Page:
An ever growing number of companies have begun employing Facebook “fan” pages for customer relationship management (CRM). During the last few weeks, ClickZ has examined dozens of Facebook brand pages with an eye toward CRM and discovered that commitment level varies widely. While some appear nonplussed by the CRM opportunities on Facebook, others have bought in. Not surprisingly, firms committing to answering publicly/anonymously-made questions and authoring responses to “fan” comments predominantly have vested interests in direct-selling or retail.
Walmart, Dell, Comcast, Toyota, Domino’s, Taco John’s, and Teleflora, among others, have been proactively addressing customer concerns on Facebook. If questions cannot be immediately answered, their social reps normally direct “fans” to a Web page, toll-free number, or customer service e-mail address in a follow-up post.
But there are other types of simple-yet-interesting CRM/loyalty tactics being used. Toyota has been constantly posting comments under “fan” car photos as it continues to reach out to consumers in the wake of its scandal. A post on March 21 read, “Congrats on the new Tacoma, T.J.! Thank you and your family for your continuous support.” Seven other similarly toned comments were posted by the Toyota rep within the same hour on that evening. The copy was often akin to post-sales-conversion “Thank You” e-mail subject lines.
And then there’s Teleflora, which for the last year has utilized its “fan” page to reel in occasional customer complaints. Nicole DeRuiter, manager of emerging media at the Los Angeles-based florist network, normally has one dedicated staffer addressing “fan” posts, while enlisting more people to help during busier seasonal periods. The staffers also pay heed to customer dissatisfaction – and positive comments – being expressed via Twitter.
“By looking at what other companies, such as…Comcast and the folks at Dell have experienced,” DeRuiter said, “we knew that opening ourselves up to social channels meant we would experience customer-service type questions. CRM via social media is just one piece of our overall social strategy.”
Many firms use their posts to address rising CRM situations on the fly. For instance, Domino’s recently remedied a potential customer-service headache via Facebook before it could go viral.
Here’s the pizza chain, alerting “fans” about the looming issue at-hand: “Just a note to all our fans, there’s a page floating around on Facebook that claims to be giving out $50 Domino’s Pizza vouchers. This is NOT something we are sponsoring, involved in or supporting.”
CPG Brands Mostly Focus On Engagement, Though Dove and Intel Dive Deeper
Some brands with huge Facebook presences are choosing to zero in on engagement (i.e., “Feels like spring outside! Perfect weather for [product name]!”) while leaving CRM alone. For example, Coca-Cola (5.2 million “fans”) and Skittles (4.1 million) are two of the biggest brands on the social site, and they consistently author updates that are designed to be engaging and fun. Both seem to achieve that end regularly as their pages buzz with “fan” comments. But neither actively does CRM there.
Ivan Askwith, director of strategy for the Brooklyn, NY-based Big Spaceship, handles social media initiatives for CPG brands like Skittles and a host of entertainment-based clients. He said what a company is selling should impact whether or not it invests in Facebook CRM. Askwith seemed to warn against the cardinal sin that has stifled profits for too many businesses during the Internet era – doing it just because everyone else is.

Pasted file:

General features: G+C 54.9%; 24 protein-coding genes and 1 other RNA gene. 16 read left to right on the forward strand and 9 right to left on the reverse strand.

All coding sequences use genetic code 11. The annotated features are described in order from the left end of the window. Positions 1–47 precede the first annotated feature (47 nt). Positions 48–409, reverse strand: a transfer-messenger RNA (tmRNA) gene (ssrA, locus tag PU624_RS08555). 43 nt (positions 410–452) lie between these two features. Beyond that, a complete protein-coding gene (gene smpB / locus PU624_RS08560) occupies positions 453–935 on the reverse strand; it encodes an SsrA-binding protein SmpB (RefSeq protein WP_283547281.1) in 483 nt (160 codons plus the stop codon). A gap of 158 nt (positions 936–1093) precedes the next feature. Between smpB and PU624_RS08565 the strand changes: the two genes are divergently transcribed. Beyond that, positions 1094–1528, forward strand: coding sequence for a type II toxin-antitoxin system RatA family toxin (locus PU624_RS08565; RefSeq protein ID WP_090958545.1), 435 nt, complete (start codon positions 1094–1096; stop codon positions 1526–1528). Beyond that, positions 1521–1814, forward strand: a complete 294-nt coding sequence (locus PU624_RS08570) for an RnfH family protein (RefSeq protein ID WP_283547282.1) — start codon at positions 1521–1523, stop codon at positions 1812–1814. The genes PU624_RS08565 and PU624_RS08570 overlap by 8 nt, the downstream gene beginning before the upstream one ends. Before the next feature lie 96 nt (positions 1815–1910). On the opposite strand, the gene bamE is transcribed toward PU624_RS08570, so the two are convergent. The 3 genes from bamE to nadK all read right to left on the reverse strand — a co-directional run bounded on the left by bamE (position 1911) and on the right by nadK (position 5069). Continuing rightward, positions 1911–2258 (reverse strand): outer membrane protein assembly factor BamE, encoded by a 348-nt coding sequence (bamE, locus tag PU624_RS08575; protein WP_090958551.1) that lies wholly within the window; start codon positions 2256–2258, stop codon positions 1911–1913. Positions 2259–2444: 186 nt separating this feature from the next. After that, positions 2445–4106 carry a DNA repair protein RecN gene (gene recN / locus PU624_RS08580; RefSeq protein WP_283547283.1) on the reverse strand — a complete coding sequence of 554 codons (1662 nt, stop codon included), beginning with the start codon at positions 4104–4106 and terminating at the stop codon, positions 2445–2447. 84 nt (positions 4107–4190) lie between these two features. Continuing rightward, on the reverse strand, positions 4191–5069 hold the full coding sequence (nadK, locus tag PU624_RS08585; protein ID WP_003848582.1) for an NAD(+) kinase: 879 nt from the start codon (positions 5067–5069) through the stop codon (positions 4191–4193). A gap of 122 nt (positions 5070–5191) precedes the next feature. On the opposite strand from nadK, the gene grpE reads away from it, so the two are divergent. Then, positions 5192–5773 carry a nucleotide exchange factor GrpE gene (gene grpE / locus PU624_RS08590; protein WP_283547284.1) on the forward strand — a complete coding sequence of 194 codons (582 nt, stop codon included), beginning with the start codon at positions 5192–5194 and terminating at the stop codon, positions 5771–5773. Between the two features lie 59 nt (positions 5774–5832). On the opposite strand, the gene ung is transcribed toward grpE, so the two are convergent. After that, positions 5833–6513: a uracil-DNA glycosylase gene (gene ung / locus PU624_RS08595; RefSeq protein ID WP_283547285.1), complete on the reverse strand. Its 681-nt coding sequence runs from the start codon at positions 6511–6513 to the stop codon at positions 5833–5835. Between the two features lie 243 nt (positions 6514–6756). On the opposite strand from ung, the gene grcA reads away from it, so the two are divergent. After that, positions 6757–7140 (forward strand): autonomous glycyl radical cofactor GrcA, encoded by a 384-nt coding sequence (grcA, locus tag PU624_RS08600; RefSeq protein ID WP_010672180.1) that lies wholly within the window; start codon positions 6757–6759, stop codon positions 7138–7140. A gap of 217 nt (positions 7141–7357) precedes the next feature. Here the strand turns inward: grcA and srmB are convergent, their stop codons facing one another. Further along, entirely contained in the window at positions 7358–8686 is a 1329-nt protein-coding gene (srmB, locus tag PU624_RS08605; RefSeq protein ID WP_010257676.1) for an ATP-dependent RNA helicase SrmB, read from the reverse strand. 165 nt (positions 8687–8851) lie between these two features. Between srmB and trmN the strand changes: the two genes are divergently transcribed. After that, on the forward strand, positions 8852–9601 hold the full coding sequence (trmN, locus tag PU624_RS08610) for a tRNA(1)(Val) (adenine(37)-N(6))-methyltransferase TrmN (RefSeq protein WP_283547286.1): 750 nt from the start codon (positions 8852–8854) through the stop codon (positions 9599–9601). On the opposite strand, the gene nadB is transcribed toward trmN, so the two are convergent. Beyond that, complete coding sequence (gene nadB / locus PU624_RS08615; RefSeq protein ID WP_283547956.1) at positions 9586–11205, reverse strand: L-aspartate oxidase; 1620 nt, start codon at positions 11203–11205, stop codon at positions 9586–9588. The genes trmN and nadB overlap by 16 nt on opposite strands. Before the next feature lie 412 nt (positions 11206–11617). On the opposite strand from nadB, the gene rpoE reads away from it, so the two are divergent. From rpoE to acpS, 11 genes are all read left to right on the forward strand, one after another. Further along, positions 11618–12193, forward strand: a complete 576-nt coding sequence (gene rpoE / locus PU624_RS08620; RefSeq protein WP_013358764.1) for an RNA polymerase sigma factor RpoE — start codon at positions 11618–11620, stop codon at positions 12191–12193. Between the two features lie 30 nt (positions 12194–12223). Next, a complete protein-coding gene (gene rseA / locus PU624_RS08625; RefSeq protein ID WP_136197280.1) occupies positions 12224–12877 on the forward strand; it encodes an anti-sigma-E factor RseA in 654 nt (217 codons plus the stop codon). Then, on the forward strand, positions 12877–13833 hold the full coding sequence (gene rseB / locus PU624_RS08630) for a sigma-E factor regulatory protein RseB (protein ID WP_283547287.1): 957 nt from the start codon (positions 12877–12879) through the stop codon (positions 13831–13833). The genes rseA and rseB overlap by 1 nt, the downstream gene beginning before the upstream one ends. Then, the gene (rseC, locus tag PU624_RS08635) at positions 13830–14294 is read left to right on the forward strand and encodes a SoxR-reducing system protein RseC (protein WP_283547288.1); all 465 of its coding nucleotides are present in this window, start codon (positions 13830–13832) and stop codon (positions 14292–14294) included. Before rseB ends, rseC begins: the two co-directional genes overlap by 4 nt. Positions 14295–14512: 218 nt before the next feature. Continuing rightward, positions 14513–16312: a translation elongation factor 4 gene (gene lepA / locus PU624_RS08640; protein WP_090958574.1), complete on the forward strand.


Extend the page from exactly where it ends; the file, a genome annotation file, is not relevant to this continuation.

“Very few of our current brand clients are using Facebook as an active channel for customer service,” he said. “To some extent, that’s a reflection of the current clients we have – few of whom have active ‘customer service’ needs.”
Meanwhile, there are non-retail brands prominently using Facebook as a CRM tool – software firm Intel and Unilever’s Dove to name a couple. In terms of the latter, Dove’s social media reps are recommending items to “fans” if they ask for product guidance. In social media circles, this tactic is commonly referred to as “pull marketing.”
On March 18, a Dove “fan” inquired: “I found a product of Dove that I don’t like, the pomegranate and lemon verbena body wash doesn’t smell very well. – If anyone from dove is reading this, I wish, I wish really hard, that you would come up with a really clean zippy citrus set.” Fifty-minutes later that Friday evening, Dove’s rep responded: “@Judy have you tried Dove Body Wash with Nutrium Moisture? There’s no other body wash like it!”
Overall, Dove’s exchanges on Facebook can be at times similar to conversations between customers and sales reps in bricks-and-mortar stores. Askwith alluded to that idea when he said, “Like having a storefront in the neighborhood mall, brands – especially those with active customer-service needs – benefit from going where customers are.”
Ade Adeosun, commercial director for the U.K.-based Web analytics firm Nedstat, said the public nature of Facebook opens up the possibility for multiple customers with the same problem getting addressed by one brand post. He added that “fans” often help each other with questions, alleviating the rep from having to enter the picture and creating a deeper sense of community among users. But European brands overall have lagged behind U.S. firms in terms of using Facebook for CRM, Adeosun said, despite it being the continent’s No. 1 social site.
“[European companies] kind of have this apprehension where they think, ‘Okay, it’s a community.’ And they don’t realize it’s actually a very strong channel,” he explained. “They could let the people within the community do the customer service for them. That’s essentially what we are seeing from brands doing it in a smarter way.”
You can follow Christopher Heine on Twitter at @ChrisClickZ.